Some say discipline. And while I snicker silently, I beg them to look at the rest of my life and see if that word exists anywhere in my lexicon. I’m a Gemini, folks, discipline is damn near a bad word to us.
It was the belief that going to the gym would result in positive things. That belief stemmed from my belief in my magick and my spellwork. It came from the idea that what I think I create. The logical part of our brain doesn’t just shut off because we believe in magick- in fact, it will sometimes need to be fed to keep your magick strong! I don’t believe that I’ll just wake up tomorrow a size two- and because of that, I won’t. However, I did believe, completely and without doubt, that I could cut out sugar and sweets to make myself healthier. I did believe, completely and fully, that working out would lead to a massive shift in my weight.
I believed these things because my magick solidified them for me- creating a wheel of momentum that is now unstoppable.
You’ll hear some say “well, what comes first the chicken or the egg?” Is it the magick that creates the belief or the belief that creates the magick?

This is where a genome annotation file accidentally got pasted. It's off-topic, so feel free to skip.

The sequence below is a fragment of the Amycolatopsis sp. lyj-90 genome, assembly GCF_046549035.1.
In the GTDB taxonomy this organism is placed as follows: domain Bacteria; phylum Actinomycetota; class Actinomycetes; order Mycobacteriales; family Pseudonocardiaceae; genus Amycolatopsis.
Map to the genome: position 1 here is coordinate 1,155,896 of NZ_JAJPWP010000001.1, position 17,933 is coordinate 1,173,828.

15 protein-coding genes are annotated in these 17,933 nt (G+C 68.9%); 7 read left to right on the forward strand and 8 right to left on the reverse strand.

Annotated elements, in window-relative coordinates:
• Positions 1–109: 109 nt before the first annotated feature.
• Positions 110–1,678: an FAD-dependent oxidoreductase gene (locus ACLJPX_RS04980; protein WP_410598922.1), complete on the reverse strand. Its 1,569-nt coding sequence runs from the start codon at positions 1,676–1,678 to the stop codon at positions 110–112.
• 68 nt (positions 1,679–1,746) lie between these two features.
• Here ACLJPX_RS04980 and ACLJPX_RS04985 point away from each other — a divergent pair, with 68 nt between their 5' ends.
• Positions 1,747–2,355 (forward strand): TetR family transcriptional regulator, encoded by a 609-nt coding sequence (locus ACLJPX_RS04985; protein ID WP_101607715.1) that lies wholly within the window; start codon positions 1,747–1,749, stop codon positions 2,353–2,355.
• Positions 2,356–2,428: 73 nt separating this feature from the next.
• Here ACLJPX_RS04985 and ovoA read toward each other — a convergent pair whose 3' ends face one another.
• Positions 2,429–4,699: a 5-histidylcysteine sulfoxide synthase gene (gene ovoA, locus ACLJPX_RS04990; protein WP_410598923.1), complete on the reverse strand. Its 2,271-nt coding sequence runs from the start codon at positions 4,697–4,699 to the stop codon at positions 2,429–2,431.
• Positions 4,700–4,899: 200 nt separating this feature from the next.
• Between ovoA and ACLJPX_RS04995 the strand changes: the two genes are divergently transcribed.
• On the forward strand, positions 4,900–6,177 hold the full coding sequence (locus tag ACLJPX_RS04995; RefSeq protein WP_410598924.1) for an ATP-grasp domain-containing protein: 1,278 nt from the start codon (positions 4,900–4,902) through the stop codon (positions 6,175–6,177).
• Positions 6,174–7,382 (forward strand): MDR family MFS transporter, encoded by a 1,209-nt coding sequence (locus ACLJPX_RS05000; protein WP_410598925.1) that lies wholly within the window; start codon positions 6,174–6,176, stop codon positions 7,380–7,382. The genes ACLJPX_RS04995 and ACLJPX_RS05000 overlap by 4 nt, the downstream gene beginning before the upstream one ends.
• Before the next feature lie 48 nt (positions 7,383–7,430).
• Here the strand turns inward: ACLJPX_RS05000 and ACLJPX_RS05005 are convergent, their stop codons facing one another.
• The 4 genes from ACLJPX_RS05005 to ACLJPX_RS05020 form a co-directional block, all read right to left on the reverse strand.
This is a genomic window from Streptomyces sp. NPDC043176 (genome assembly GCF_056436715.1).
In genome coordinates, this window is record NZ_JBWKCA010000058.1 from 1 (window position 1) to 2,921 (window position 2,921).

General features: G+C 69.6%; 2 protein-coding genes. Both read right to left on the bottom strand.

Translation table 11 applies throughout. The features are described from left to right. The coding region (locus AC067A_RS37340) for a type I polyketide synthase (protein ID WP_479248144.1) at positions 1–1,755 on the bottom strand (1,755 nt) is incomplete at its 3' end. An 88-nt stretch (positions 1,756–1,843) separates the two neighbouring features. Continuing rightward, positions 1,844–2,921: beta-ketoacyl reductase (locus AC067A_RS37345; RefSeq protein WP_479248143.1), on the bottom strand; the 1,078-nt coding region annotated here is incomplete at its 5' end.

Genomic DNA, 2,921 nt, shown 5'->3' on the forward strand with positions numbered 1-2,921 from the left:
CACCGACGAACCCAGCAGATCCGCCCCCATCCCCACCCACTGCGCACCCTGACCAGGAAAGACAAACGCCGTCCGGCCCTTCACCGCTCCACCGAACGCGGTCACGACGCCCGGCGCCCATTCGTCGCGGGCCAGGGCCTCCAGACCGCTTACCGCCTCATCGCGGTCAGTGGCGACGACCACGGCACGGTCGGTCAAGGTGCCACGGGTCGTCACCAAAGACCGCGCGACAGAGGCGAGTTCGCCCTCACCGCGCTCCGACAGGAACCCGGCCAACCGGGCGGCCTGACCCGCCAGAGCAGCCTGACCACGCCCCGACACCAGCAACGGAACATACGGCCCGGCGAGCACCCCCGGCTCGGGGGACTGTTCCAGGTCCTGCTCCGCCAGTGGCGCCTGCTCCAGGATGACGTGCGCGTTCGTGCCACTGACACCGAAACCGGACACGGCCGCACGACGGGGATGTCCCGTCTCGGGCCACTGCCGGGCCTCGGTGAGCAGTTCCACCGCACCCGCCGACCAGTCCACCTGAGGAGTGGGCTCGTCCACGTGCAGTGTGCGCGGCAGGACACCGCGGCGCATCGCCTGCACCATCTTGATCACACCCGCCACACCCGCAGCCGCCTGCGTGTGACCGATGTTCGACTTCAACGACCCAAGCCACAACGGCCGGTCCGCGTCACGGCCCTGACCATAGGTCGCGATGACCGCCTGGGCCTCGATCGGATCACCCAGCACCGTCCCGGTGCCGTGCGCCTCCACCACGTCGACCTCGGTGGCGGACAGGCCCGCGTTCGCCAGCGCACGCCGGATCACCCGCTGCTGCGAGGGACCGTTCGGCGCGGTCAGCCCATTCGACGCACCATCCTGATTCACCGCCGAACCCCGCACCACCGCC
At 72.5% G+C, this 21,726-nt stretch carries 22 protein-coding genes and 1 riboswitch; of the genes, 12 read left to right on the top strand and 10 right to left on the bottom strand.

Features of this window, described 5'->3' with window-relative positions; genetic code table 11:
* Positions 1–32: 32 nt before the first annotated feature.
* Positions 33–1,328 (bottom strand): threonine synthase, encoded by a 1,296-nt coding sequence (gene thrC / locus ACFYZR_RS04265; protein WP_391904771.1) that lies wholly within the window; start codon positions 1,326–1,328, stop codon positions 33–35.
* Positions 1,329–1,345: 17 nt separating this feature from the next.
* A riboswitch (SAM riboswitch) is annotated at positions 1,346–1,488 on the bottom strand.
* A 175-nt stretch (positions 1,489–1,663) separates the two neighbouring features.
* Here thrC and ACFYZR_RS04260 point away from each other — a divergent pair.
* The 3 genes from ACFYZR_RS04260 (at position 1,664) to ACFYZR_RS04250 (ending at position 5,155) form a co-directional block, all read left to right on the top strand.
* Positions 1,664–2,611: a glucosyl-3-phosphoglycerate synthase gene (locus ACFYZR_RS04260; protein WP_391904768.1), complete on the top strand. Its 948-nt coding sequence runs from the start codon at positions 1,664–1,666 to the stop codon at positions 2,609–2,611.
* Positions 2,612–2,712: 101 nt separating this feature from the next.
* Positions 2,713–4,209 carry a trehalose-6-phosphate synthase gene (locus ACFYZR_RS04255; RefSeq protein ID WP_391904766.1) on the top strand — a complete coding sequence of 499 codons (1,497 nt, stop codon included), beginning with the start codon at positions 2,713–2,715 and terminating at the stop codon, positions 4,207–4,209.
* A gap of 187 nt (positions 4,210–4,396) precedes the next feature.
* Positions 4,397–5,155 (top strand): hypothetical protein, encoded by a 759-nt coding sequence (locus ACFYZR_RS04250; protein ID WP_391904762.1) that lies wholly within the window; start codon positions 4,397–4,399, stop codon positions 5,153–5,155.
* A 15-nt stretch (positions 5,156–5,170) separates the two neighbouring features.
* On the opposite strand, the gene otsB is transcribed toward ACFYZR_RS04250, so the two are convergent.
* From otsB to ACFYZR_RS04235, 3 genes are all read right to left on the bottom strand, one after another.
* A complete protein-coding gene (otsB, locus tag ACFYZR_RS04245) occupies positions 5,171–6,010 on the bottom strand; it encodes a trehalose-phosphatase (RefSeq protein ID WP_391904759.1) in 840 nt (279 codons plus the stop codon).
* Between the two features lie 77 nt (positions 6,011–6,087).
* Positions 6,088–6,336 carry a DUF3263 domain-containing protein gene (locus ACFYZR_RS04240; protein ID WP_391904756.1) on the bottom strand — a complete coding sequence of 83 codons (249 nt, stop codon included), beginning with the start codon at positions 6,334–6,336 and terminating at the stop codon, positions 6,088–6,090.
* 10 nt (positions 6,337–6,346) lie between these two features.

I say, as long as you have both, what the hell does it matter? If my thoughts can create reality, and I see validation that my thoughts create reality- what difference does it make whether it was the belief in my thoughts creating that reality (explained away by non-believers as “luck” or coincidence) or my thoughts that’s creating the belief (explained away by non-believers as being fanciful or “gullible”)?
It’s not our job to carry around other’s opinions of us. It’s not our job to take on any more than ourselves, our thoughts, our realities- and if that’s the case, like an author writing into existence a world that up until his pencil touched the page only lived in his head, who’s to say we can’t manipulate and change what we want at will?
I say we totally can, and there’s no ritual, book, spell, or initiation that’s needed to connect with the gift you were given at birth.
That means we’re left with only one question: Do you believe?
Until tomorrow, my friends…